Market Analysis Example – Narrow Range Sideways

I received an email this week thanking me for the Advanced Candlestick Analysis articles and requesting some more analysis of this type.

If you haven’t seen these articles, check out part 1 and part 2 here:

I’d love to do more of these articles, but they take quite a while to put together. Probably video would be an easier format for me to present this type of material, but then you can’t print it out and study it.

Anyway, Ill be sure to do some more once the ebook is complete later this year. Actually, the ebook should present quite a few examples.

In the meantime, I went through my email archives to find a sequence of emails I recalled from earlier this year, which could be of interest to anyone who is into discretionary trading. It deals with whether or not it’s possible to trade a very narrow range sideways market, as occurred in the emini-futures on Jan 6th, 2010.

Please recognise that any hindsight based analysis should be treated with skepticism. As you’ll see in my response, it’s easy to trade with perfect hindsight. In reality (as I state in the email), standing aside was probably an excellent option.

Oh, and don’t get any thoughts that this is the usual amount of response I’ll provide to your email questions. This was a one-off.  🙂

Anyway, I hope you get something out of it…

First Email:

Hi, Lance,

Ok. I don’t want any freebies or for you to give away proprietary trading techniques. I am including three charts from today: 1 min, 5 min and 30 min of Russell 2000 futures. I’ve removed all my S/R lines and range markings so you see pure market. (NB. Charts not displayed – not relevant to this article)

Now, I know that it’s easy to see tops and bottoms in retrospect, but you’re experienced enough to be able to look at it from a more realistic perspective. The entire day’s range was only 6.3 points or 1% of the value of the index.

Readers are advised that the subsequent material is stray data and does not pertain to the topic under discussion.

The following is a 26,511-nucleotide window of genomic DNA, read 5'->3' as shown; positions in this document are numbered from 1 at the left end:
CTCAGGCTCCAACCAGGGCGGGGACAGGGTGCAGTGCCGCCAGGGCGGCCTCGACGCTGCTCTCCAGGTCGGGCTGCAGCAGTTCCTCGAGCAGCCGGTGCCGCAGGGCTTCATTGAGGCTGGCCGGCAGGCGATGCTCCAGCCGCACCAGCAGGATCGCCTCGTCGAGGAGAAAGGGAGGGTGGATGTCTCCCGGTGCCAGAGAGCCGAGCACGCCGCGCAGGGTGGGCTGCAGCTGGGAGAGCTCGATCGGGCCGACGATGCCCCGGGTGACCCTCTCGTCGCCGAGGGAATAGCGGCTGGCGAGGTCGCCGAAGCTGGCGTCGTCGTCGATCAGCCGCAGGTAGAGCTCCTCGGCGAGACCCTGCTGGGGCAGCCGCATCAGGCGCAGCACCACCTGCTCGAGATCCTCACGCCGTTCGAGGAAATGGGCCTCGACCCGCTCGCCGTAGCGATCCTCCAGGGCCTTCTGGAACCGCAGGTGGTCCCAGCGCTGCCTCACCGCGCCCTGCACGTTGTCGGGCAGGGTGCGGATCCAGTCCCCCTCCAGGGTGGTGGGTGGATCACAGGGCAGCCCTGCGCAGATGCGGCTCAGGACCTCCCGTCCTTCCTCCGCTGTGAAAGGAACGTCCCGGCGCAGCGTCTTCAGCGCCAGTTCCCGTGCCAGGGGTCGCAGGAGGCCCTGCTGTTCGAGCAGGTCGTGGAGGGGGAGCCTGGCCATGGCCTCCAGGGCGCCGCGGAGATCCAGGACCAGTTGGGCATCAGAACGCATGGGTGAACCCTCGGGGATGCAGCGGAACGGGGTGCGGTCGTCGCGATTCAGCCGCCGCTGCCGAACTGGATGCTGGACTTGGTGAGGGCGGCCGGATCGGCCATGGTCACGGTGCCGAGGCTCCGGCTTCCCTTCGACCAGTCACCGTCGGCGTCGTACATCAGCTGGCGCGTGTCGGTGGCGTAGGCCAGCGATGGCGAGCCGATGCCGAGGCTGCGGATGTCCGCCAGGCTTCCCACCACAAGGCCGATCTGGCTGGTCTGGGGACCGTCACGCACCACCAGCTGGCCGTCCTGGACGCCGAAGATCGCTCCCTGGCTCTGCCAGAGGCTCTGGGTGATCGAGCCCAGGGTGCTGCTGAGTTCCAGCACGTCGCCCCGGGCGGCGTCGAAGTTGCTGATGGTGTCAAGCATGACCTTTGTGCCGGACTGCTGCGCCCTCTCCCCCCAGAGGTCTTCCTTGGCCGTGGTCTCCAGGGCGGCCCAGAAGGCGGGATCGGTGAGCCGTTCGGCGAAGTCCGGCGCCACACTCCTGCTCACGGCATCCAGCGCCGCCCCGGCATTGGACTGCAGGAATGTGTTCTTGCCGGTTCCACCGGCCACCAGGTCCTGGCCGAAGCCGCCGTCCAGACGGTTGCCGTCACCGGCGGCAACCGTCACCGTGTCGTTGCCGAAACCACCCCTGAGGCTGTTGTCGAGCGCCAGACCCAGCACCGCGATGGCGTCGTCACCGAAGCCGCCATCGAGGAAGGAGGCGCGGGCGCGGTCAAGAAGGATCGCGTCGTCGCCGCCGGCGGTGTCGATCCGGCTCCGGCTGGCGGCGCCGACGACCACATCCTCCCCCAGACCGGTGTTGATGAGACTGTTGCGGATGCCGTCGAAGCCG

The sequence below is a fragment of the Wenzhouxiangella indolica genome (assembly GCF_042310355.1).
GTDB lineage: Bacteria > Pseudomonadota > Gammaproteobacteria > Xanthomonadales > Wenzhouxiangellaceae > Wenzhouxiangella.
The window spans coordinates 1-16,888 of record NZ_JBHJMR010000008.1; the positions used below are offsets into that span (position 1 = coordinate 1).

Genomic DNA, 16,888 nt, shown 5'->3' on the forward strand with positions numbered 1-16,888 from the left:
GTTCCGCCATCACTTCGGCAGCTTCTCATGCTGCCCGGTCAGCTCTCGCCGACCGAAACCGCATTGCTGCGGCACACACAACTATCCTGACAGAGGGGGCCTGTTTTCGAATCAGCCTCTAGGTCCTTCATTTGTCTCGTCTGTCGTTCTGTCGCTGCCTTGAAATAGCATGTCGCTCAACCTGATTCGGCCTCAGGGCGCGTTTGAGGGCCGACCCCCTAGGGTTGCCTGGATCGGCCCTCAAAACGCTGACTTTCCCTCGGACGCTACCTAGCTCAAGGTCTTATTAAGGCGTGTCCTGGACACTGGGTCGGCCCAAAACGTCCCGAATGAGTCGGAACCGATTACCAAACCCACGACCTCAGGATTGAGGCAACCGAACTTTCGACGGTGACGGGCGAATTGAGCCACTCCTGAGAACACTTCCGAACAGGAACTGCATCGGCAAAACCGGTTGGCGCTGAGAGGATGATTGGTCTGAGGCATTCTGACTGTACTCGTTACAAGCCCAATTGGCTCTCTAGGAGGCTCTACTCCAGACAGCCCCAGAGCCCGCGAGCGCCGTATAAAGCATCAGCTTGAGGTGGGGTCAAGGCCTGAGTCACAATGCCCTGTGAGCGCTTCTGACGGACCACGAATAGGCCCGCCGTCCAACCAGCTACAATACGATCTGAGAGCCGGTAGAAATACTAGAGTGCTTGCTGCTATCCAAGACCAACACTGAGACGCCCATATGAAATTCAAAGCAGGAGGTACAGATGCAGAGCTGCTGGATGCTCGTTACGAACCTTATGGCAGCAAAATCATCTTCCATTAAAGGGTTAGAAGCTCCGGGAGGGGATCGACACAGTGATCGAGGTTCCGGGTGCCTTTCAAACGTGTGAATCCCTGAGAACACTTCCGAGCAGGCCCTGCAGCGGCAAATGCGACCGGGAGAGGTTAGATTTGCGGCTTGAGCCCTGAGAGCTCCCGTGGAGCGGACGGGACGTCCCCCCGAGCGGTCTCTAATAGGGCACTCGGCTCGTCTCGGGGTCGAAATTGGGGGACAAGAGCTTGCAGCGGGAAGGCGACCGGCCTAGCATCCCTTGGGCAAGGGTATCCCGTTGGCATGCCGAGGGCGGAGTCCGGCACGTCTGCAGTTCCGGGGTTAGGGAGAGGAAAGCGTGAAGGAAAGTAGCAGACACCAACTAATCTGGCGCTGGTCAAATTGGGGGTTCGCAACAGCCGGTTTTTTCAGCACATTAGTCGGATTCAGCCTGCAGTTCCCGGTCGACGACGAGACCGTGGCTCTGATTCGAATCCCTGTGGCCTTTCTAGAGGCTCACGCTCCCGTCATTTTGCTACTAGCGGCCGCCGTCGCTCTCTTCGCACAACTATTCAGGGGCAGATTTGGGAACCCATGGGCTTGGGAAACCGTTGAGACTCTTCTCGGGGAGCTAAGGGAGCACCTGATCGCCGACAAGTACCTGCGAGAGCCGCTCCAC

What I would like to know if someone like you can actually make money in this type of market. Just a yes or no. Don’t want to bother you with analysis.

Because I consider myself fortunate having taken no trades (call it fear, call it intuition or natural caution) and not losing any money. Generally, for me, this is a nightmare scenario day… no followthroughs, nothing but fakeouts, even a pump fake with that long tail.

IN RETROSPECT, a fade here and there, and a quick exit would have netted some cash. But even for someone who got in early on the fades, the retracement swings are so wide relative to the impulse moves, that who would have the stomach to hold on?

On the other hand, if my perspective is wrong, do tell me. I am going to be focusing so much on learning how to deal with sideways markets, [aside from scaling back like today], it’s like becoming an obsession.

Best Regards,

S.

Response:

Hi S,

Jan 6th was very tough to trade. You’re not the only one who found it difficult.

Sometimes it is best to pass. Tight ranges can be difficult. I like them wider than this one. Personally I think that if you somehow sensed a challenging market environment and stayed away, that’s maybe a positive. (Unless that same feeling starts to keep you away from good markets in future… then it needs to be addressed cause something’s not right).

I only had a short session (08:00 till 09:30ET) trading 6B, which was similarly in a tight little (approx 20 pip) range. I just wasn’t interested, so didn’t take any entries. There’s better days coming in future.

You ask whether or not I could profit from that session. Impossible to say with hindsight really. I look at the chart, and yes, there are setups. But whether or not I’d see them live is another matter altogether. Usually on these very tight ranges I’ll just stand aside, as I did with 6B.

Ok, before we look at where the entries are on this TF chart with the benefit of my hindsight let’s first go through some general principles of range trading, off the top of my head…

  • If you’re not feeling the flow of the market, don’t trade. Pass on the session… there’s better trades coming in the future.